Thompson is, understandably, reluctant to give further examples of similar deals but hints that there are several on the way. This approach is possible, he says, thanks to both a robust governance structure and a productive dialogue with fund managers. They are responsible for feeding ideas to the board and bringing them to fruition.
“I perceive the relationship we have with our fund managers as a partnership. I am working with managers that know exactly what I am trying to achieve in this area and are looking for opportunities that we can fund,” the CIO says.
Creating these matching assets is part of the trustee’s plan to achieve a form of self-sufficiency (a target-matching portfolio) by 2025. The plan was devised in 2011, after the deficit that had emerged from the 2008 valuation had been filled. The sponsor paid £64m in 2013, 2014 and 2015 and agreed to pay a further £640m over several years after the 2014 actuarial valuation. But the approach is coming to rely less on sponsor payments than on solid liability-driven investment (LDI). The scheme was an early adopter of LDI, having formally embraced it in 2006.
The goal of the plan, says Thompson, is to build an “internal annuity-matching portfolio”, consisting of a liquid element and a high-quality but less liquid one. “In our plan, the DB portfolio will be managed in a very similar way to the way an annuity provider would manage theirs. We will need liquidity, so we will have government bonds, index-linked Gilts and swaps. But the idea is to also create a portfolio of less liquid high-quality assets that match the cash flows of the liabilities.” As the scheme moves closer to that goal it will increasingly favour physical assets over swaps.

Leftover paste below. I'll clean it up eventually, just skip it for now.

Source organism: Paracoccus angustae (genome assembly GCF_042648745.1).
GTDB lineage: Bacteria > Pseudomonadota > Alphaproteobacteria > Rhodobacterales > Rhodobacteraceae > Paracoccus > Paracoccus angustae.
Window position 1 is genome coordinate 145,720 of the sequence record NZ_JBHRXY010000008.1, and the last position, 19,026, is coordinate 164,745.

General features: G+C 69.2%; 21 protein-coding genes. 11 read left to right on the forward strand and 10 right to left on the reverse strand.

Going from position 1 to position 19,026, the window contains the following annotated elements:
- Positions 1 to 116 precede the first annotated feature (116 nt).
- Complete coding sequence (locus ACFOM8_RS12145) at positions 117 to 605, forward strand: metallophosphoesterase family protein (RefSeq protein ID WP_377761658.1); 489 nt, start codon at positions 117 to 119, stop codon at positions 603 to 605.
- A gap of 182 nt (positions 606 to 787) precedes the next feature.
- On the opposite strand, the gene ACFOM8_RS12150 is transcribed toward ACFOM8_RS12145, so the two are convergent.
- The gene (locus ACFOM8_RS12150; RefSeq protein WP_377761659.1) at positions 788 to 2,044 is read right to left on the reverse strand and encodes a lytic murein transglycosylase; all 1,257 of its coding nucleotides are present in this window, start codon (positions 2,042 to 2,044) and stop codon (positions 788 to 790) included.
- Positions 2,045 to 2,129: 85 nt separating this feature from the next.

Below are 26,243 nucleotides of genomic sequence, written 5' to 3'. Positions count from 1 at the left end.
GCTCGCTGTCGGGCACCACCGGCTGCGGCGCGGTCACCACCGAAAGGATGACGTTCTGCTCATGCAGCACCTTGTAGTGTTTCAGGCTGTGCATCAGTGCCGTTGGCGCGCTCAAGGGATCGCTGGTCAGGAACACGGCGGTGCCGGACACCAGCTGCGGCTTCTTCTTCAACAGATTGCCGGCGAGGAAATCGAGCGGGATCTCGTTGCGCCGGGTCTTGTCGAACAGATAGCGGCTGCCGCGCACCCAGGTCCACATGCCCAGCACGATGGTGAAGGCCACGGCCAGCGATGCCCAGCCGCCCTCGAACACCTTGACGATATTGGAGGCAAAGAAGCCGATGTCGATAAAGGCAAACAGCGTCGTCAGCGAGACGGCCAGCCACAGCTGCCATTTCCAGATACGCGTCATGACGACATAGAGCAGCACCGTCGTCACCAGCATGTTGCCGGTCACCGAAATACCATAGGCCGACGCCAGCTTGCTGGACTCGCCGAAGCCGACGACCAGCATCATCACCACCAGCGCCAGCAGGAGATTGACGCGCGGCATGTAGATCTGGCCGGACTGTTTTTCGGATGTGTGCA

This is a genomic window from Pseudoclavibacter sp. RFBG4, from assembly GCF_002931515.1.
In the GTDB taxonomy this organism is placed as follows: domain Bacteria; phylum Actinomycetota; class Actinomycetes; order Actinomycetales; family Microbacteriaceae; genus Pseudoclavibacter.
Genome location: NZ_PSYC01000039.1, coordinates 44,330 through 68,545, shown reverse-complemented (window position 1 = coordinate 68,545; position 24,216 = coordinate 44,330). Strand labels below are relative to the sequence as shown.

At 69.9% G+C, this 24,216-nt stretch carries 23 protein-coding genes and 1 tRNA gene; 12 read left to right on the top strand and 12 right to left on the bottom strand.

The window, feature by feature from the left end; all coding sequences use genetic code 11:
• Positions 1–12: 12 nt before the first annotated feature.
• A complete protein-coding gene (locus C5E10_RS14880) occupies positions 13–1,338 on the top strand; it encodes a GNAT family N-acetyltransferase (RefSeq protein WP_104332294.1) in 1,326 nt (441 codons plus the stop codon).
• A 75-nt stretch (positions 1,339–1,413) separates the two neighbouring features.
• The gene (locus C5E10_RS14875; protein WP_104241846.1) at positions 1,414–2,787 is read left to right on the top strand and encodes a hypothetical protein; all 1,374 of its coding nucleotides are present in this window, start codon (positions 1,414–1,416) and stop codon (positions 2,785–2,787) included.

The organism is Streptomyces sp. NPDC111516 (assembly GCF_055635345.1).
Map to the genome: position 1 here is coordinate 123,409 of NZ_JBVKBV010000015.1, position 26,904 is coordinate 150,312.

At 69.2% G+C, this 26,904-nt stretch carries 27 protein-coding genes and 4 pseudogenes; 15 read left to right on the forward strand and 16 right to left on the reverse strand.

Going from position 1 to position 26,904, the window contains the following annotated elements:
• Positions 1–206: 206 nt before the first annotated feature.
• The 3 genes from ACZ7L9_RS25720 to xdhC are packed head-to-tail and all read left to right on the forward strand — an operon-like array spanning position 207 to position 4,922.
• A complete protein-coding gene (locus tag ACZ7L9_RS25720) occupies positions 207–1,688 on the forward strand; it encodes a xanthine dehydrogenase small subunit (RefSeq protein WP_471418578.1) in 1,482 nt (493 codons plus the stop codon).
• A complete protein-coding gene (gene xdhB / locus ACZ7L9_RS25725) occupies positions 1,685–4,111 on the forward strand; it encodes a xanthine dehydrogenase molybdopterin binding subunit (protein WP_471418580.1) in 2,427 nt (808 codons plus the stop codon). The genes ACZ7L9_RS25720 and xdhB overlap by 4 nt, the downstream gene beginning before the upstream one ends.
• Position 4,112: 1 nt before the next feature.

At present, however, the portfolio of the DB scheme is split between return-seeking and matching assets, with the return-seeking part gradually reduced as de-risking opportunities come forward. The actuarial valuation is taking place at the moment, and depending on the funding level, further de-risking opportunities through liquid or illiquid assets may emerge. “I expect us to continue on our journey to develop our target-matching portfolio,” says Thompson.
When it comes to innovation in pension provision, the bank’s DC scheme has been a fertile ground. The scheme has a long history – it was introduced in 1996, when the DB section of the fund was closed to new members. The bank is generous to its staff in terms of DC contributions, which puts the trustee board in a good position explore innovative solutions to common DC issues. An employee earning £20,000 a year and contributing 7% of that value will save 24% of salary into the scheme every year.